UN: EU Statement on The elimination of all forms of intolerance and of discrimination based on religion and belief

UN: EU Statement on The elimination of all forms of intolerance and of discrimination based on religion and belief

UN 61st Session; III Committee, Introductory Statement under Agenda Item 67b the draft resolution on 'The elimination of all forms of intolerance and of discrimination based on religion and belief'
New York,  9 November 2006

Held by Ms. Kirsti Pohjankukka, Second Secretary, Permanent Mission of Finland to the United Nations, on behalf of the European Union

Mr. Chairperson,

I have the honour, on behalf of the European Union and all the co-sponsors listed in A/C.3/61/L.25, to introduce under Agenda item 67b the draft resolution on The elimination of all forms of intolerance and of discrimination based on religion and belief. In addition Benin, Congo, Georgia, Madagascar, New Zealand, Nigeria, Peru, Republic of Korea, Republic of Moldova, Sri Lanka, Former Yugoslav Republic of Macedonia and Turkey co-sponsor this draft resolution.

Twenty five years have passed since, upon adoption of the 1981 Declaration on Elimination of All Forms of Intolerance and of Discrimination Based on Religion or Belief, we all proclaimed our resolve to adopt all necessary measures for the speedy elimination of such intolerance in all its forms and manifestations and to prevent and combat discrimination on the ground of religion or belief. The European Union is firmly committed to the promotion of greater tolerance, and continues to actively partake in enhancing dialogue and mutual understanding, along with other efforts to this end undertaken in various fora such as the UNESCO, Council of Europe, OSCE, the Barcelona Process, the ASEM process, and the initiative for an Alliance of Civilizations. The draft resolution before us now is an important tool for the protection of each and every one’s right to freedom of thought, conscience and religion or belief wherever they are, and has been recognized as such through its adoption by consensus last year.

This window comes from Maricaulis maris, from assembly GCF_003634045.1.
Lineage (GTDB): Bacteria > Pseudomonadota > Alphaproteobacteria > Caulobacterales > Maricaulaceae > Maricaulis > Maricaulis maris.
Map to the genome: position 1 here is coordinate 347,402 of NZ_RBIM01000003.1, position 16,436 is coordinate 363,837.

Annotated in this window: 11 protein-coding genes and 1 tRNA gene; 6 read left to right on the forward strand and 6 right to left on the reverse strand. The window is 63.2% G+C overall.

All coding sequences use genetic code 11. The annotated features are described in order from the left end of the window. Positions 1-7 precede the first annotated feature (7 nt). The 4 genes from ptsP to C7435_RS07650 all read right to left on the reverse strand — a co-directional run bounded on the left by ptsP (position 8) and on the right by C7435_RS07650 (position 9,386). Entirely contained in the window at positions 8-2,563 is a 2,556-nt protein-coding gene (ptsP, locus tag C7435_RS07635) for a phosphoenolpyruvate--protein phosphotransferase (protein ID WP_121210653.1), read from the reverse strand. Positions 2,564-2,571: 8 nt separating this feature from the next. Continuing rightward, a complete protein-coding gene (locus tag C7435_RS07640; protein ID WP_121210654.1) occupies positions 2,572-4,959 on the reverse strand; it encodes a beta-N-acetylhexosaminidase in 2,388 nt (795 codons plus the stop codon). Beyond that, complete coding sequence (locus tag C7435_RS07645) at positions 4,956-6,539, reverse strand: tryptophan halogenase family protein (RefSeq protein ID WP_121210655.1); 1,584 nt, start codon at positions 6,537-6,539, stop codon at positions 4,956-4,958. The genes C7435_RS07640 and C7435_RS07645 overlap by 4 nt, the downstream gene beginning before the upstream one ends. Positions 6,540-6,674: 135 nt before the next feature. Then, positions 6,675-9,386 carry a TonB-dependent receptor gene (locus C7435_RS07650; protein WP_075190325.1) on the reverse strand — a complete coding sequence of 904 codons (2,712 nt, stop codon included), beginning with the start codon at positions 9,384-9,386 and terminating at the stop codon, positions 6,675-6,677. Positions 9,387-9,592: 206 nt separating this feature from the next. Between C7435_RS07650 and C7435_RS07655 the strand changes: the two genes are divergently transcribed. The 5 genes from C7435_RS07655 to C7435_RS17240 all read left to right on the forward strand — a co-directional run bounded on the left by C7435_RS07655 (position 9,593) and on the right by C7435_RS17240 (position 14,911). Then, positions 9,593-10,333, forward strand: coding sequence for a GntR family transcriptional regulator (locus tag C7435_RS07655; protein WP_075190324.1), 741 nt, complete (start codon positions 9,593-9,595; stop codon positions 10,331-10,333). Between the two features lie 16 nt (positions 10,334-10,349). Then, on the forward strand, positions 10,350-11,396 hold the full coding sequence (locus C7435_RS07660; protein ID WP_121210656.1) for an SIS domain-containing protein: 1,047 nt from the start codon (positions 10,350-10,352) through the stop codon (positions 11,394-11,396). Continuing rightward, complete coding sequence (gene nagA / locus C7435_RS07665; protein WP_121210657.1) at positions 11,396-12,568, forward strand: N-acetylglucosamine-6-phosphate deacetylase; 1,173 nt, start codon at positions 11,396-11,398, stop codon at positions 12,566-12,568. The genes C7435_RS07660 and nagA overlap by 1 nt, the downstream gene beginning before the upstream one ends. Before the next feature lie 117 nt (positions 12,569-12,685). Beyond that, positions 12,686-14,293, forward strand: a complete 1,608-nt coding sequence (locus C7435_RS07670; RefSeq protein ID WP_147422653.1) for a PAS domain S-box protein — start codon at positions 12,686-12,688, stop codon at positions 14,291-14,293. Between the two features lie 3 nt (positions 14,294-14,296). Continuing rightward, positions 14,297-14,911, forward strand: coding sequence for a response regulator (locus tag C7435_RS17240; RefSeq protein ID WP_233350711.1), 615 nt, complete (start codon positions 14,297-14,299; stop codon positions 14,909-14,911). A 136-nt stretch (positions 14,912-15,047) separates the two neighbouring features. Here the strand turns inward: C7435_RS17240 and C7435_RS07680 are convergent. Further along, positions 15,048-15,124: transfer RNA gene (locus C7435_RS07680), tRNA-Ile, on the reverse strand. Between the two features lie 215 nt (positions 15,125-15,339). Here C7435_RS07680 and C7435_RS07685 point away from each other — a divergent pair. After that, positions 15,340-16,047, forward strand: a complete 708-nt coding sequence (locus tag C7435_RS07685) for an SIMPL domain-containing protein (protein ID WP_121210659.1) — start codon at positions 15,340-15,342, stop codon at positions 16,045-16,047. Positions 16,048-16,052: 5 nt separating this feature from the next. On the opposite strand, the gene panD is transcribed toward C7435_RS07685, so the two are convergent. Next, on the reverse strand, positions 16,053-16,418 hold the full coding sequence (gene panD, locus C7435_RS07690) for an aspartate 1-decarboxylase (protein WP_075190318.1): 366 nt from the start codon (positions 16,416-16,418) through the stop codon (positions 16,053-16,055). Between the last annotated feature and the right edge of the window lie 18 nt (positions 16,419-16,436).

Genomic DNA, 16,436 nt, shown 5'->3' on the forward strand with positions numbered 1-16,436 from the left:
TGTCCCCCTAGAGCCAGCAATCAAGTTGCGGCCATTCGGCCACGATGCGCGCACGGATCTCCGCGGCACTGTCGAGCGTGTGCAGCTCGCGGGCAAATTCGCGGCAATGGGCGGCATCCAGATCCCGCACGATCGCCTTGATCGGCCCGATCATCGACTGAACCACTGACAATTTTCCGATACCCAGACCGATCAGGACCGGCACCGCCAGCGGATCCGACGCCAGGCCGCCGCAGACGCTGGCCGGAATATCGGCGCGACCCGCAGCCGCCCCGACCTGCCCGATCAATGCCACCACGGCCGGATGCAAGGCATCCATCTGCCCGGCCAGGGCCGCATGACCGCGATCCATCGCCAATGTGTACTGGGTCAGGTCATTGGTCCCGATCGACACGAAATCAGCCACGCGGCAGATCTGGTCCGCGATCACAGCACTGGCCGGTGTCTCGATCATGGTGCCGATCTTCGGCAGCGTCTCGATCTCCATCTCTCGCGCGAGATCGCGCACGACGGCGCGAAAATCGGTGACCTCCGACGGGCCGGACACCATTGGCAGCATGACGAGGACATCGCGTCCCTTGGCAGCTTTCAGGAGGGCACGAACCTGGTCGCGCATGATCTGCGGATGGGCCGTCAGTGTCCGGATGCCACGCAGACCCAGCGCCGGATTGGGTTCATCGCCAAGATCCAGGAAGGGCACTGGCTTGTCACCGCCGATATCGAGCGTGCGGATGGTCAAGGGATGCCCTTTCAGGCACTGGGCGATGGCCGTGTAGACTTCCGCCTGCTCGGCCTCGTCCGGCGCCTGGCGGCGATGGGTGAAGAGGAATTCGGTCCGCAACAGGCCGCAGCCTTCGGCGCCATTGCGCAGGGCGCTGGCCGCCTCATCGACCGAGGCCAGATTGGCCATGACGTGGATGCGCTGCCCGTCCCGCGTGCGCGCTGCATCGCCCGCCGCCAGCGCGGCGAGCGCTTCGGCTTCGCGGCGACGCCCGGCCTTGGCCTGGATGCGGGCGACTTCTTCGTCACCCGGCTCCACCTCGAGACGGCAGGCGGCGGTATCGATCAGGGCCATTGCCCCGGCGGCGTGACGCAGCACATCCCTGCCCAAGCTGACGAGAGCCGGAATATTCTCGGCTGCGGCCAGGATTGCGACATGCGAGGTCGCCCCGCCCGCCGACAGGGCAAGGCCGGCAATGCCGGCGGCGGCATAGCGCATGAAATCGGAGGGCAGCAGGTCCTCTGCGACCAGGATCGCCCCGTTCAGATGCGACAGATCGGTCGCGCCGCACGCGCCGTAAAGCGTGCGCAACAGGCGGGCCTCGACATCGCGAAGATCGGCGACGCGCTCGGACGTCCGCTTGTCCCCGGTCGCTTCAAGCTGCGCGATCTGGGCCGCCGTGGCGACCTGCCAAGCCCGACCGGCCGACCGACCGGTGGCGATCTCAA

To highlight the continuity of our common endeavours to eliminate religious intolerance and to further pursue the approach of consensus and moderation, we have based this year’s draft on the last year’s consensus text. Like its predecessor, the draft resolution reaffirms the importance of the freedom of thought, conscience and religion or belief in the system of international human rights and in the lives of individuals, as well as expresses concern about serious instances of intolerance and discrimination on the grounds of religion and belief in various forms. The draft resolution highlights the role of both education and dialogue as constructive means to enhance knowledge and mutual understanding and thereby – bring durable solutions to the tensions that still remain in this regard. The draft resolution contains provisions dealing with the protection of freedom of religion and belief by states and encouraging the efforts of all actors in society to promote tolerance. It also expresses firm support to the work of the UN Special Rapporteur.

Mr. Chairperson,

The UN Special Rapporteur, in her addresses to the General Assembly and the Human Rights Council, encouraged us “to take this opportunity to raise the threshold of tolerance” and “to take positive steps to create a tolerant and inclusive environment, in which all religions can be exercised, free of discrimination or stigmatisation”. We see the draft resolution before us as an indispensable tool for this purpose. To strengthen this understanding, the EU has been actively engaged in discussions with a broad range of countries. Introducing this draft resolution, we hope that, like in the previous year, all delegations will join in consensus upon its adoption. Adoption of this draft resolution by consensus would, once again, reaffirm the international community’s common concerns, common determination, and common objectives in relation to the elimination of all forms of intolerance and of discrimination based on religion and belief.

Thank you, Mr. Chairperson.

 1) Overall, 57 countries: Albania, Andorra, Angola, Argentina, Australia, Austria, Belgium, Bosnia and Herzegovina, Bulgaria, Cape Verde, Chad, Chile, Croatia, Cyprus, Czech Republic, Denmark, Dominican Republic, Ecuador, Estonia, Finland, France, Germany, Greece, Guatemala, Hungary, Iceland, Ireland, Israel, Italy, Japan, Kenya, Latvia, Liechtenstein, Lithuania, Luxembourg, Malta, Monaco, the Netherlands, Nicaragua, Norway, Panama, Paraguay, Philippines, Poland, Portugal, Romania, Serbia, Slovakia, Slovenia, Spain, Sweden, Switzerland, Tanzania, Ukraine, United Kingdom, and the United States.